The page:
Simultaneously, Kirkham ran as fast as his twelve-year-old legs could speed him to the Jordan Bridge. He shouted out the macabre scene he had just witnessed to the Balls. Kirkham kept running into Lehi to share the gruesome news. The Lehi men formed a posse to no avail.
Soon after, Frederick Scarlett, who had been following the stage route at a distance from old Camp Floyd, came upon the scene and witnessed the mutilated bodies of Reynolds and O’Shonnison on each side of the mail coach. Their bodies were naked, scalped, and horribly mutilated. Later George Kirkham reported that he saw the Indians cut the two mailcoach men’s hearts out and eat them.
The Goshutes had murdered the two stagecoach men. In his journal, George Kirkham wrote, “A man, who kept the next station by the name of Porter Rockwell, came with a team and took the bodies to Salt Lake City. The Indians went their way and they never were brought to justice.”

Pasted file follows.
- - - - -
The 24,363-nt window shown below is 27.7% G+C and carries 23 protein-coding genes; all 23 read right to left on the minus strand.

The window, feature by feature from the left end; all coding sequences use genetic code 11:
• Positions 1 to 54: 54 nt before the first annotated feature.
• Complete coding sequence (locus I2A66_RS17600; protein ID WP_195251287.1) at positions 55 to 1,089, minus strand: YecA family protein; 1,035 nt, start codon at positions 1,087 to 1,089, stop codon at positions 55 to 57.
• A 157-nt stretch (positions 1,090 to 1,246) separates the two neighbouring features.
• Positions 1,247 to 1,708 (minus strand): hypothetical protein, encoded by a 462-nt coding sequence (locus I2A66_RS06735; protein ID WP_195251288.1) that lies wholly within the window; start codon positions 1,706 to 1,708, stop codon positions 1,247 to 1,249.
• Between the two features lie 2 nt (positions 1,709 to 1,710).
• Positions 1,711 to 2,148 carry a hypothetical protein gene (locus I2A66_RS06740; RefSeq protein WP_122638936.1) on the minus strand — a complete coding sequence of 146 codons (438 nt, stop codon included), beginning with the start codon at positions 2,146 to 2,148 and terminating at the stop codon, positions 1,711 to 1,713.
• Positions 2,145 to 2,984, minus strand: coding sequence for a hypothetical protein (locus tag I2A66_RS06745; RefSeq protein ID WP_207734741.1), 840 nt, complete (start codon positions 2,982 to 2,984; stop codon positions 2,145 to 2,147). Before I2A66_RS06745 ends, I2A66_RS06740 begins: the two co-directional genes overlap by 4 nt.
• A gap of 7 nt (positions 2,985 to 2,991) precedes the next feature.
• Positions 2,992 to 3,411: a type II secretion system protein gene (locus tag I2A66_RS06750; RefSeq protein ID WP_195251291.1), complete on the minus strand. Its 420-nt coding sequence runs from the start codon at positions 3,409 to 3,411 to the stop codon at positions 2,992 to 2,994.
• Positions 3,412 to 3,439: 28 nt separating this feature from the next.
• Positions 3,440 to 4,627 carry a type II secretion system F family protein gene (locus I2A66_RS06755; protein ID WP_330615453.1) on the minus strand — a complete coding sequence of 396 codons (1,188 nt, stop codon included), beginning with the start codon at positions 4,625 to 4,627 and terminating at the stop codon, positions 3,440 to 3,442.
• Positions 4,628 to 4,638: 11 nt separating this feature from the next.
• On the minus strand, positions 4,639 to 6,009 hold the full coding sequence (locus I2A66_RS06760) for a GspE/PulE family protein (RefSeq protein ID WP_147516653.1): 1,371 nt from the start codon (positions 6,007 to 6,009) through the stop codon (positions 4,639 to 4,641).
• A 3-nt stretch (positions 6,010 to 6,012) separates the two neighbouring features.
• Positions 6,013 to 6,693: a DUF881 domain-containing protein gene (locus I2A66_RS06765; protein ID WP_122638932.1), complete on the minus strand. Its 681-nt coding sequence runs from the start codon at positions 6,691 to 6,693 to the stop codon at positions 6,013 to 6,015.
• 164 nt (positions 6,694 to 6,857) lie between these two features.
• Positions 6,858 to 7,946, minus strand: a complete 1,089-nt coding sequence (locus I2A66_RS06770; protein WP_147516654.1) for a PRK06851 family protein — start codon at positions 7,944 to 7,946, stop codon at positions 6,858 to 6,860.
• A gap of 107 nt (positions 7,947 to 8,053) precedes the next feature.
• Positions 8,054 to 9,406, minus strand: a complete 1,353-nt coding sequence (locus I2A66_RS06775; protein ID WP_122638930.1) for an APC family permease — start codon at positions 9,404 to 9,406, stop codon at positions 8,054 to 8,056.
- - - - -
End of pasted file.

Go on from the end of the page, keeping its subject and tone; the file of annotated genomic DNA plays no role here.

A Lehi posse and dispatched Camp Douglas soldiers were dispatched but did not find the attackers. The local Mormon population blamed the Fort Douglas soldiers for the massacre since they had killed and frightened Indians. The attackers were never brought to justice.
The morning after the attack, William Ball, who was returning from Goshen, met the same band of attackers. They proudly held up the scalps in front of William. The Goshutes also displayed the bugle and other property of the murdered stage men. The attackers rode off never to be seen again.